Conservation tip: Lights On, Lights Off

 

Courtesy the U.S. Department of Energy

Courtesy the U.S. Department of Energy

In the interest of helping our readers reduce energy and water waste, Sustainable Utah will publish weekly conservation tips contributed by the Student Energy Ambassadors, a program funded by Rocky Mountain Power and Questar Gas.

By the Student Energy Ambassadors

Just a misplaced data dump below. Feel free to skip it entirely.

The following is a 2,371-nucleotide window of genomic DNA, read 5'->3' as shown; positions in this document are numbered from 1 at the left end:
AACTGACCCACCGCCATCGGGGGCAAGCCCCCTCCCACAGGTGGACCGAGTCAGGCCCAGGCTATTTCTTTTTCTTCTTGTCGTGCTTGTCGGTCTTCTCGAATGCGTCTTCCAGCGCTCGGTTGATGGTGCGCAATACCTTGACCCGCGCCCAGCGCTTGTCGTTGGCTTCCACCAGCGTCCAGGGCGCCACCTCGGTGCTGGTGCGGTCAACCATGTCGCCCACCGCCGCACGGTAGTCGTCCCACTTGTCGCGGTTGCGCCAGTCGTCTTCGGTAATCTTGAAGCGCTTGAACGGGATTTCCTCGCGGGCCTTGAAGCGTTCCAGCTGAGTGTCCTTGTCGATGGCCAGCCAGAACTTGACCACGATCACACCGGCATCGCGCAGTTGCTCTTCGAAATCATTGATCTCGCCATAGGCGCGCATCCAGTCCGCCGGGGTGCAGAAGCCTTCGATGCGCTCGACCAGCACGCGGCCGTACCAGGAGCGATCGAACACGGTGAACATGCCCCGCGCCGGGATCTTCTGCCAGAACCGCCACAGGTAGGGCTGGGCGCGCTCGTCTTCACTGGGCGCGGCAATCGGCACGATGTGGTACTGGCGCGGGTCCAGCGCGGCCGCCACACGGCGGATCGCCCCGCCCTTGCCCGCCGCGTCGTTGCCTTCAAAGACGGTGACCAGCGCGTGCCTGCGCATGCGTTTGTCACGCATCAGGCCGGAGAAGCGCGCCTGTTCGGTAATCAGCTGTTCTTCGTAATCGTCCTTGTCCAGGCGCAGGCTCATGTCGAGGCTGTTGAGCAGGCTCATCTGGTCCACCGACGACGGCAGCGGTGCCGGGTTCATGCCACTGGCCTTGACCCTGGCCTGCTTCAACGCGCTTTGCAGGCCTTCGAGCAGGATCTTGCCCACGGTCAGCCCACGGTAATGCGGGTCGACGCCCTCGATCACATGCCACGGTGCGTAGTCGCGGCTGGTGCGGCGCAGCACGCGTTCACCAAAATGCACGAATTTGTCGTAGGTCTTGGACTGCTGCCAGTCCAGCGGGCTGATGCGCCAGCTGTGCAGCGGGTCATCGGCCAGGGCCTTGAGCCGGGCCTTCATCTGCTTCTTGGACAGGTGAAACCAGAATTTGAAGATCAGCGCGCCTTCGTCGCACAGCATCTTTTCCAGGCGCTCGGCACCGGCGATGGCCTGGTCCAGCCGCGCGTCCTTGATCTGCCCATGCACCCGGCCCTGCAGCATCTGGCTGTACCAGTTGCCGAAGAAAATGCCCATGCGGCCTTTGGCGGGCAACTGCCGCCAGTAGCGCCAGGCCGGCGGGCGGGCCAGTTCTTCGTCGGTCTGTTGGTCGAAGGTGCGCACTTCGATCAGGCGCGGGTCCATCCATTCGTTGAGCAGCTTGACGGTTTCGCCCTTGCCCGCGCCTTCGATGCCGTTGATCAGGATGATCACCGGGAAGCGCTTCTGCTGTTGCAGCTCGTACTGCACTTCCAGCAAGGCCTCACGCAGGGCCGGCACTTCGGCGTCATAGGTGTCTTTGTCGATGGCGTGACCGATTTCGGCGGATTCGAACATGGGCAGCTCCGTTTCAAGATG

About 35 percent of energy used in homes comes from appliances, electronics, and lighting, making it the second largest piece of the residential energy use pie; only space heating uses more energy. Some homes still use incandescent or halogen-style bulbs, which are the least efficient lamps currently on the market. Switching to energy efficient bulbs, including compact fluorescent lights, aka CFLs, and LED (light-emitting diode) bulbs, reduces emissions from lighting and saves money on energy costs. According to the U.S. Department of Energy, the energy cost of a 60-watt incandescent bulb is $4.80 annually. CFLs and LEDs with comparable light levels annually cost $1.20 and $1, respectively, and the LED bulb will last roughly 25 times longer than the incandescent. And the cost of CFLs and LEDs has declined dramatically in recent years—you can find LED bulbs online and in stores for less than $10 each. See how many old bulbs you can replace in your home, and you’ll likely see a drop in your energy costs over time. Other easy ways to reduce your lighting energy use: Turn off lights when you leave a room, use task lighting to light only what you’re currently working, and open the curtains to use daylight when possible.

 

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